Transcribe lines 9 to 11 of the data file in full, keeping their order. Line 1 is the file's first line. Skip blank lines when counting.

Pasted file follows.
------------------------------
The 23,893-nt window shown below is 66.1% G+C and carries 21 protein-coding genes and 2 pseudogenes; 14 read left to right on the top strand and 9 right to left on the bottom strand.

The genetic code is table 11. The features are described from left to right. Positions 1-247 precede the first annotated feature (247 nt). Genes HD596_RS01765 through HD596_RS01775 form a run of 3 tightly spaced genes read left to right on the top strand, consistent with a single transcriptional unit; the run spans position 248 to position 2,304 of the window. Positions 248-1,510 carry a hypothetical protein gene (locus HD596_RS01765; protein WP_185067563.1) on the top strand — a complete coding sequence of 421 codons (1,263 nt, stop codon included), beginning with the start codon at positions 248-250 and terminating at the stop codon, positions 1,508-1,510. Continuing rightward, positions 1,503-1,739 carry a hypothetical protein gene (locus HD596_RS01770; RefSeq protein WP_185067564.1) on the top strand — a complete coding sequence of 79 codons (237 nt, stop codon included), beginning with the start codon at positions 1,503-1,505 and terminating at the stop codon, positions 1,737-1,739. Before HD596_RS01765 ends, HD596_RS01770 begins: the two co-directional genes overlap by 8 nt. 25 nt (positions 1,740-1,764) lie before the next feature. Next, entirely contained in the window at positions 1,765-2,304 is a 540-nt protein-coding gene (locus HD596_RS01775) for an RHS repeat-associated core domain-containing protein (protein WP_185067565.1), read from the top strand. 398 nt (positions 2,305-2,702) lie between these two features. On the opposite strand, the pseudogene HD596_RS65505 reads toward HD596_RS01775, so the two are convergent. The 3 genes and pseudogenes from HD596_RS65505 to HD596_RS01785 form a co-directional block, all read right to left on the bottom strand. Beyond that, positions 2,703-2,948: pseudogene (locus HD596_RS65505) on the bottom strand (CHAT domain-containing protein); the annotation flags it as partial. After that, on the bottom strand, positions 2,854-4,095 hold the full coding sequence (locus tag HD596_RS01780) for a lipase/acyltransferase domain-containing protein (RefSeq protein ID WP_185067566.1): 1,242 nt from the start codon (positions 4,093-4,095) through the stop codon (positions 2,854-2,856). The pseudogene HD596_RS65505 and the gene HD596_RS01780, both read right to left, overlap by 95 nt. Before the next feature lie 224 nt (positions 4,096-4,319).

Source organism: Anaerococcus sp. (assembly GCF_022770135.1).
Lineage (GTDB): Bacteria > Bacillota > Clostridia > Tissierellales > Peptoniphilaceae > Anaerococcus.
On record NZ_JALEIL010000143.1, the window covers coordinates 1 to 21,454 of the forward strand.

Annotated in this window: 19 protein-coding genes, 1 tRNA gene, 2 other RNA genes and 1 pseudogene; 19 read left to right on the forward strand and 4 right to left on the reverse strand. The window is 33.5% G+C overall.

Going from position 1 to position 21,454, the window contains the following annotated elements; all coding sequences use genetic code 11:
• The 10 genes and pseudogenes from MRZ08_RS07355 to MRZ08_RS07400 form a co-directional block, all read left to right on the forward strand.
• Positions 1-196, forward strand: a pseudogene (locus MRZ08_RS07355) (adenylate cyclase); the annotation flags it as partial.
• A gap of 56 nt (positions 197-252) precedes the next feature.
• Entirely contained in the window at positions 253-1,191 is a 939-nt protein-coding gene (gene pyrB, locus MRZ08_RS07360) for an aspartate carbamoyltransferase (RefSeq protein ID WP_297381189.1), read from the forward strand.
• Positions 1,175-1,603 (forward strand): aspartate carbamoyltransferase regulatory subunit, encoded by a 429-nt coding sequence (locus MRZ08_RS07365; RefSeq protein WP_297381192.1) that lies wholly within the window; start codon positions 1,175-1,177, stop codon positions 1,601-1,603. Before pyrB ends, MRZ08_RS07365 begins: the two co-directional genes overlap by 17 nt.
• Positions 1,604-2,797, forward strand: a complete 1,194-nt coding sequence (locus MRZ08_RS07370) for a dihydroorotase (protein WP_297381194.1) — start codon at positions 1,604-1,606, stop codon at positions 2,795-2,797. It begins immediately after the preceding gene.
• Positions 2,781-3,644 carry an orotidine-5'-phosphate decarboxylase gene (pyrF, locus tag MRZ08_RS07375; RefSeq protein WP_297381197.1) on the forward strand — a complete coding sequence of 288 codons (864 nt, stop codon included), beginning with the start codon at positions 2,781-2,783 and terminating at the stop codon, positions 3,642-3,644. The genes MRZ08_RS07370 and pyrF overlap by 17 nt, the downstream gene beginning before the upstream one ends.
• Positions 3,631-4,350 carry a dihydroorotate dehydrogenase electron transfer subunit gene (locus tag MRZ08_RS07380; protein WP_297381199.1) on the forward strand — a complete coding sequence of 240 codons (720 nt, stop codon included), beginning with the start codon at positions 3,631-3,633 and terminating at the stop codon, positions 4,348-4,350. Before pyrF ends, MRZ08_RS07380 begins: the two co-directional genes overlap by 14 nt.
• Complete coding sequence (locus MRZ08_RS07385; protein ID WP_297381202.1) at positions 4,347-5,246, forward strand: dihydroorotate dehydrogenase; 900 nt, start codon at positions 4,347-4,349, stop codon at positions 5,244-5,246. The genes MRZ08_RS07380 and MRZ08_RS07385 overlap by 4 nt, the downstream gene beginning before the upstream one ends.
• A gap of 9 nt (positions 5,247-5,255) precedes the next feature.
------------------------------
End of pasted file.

• Positions 1-196, forward strand: a pseudogene (locus MRZ08_RS07355) (adenylate cyclase); the annotation flags it as partial.
• A gap of 56 nt (positions 197-252) precedes the next feature.
• Entirely contained in the window at positions 253-1,191 is a 939-nt protein-coding gene (gene pyrB, locus MRZ08_RS07360) for an aspartate carbamoyltransferase (RefSeq protein ID WP_297381189.1), read from the forward strand.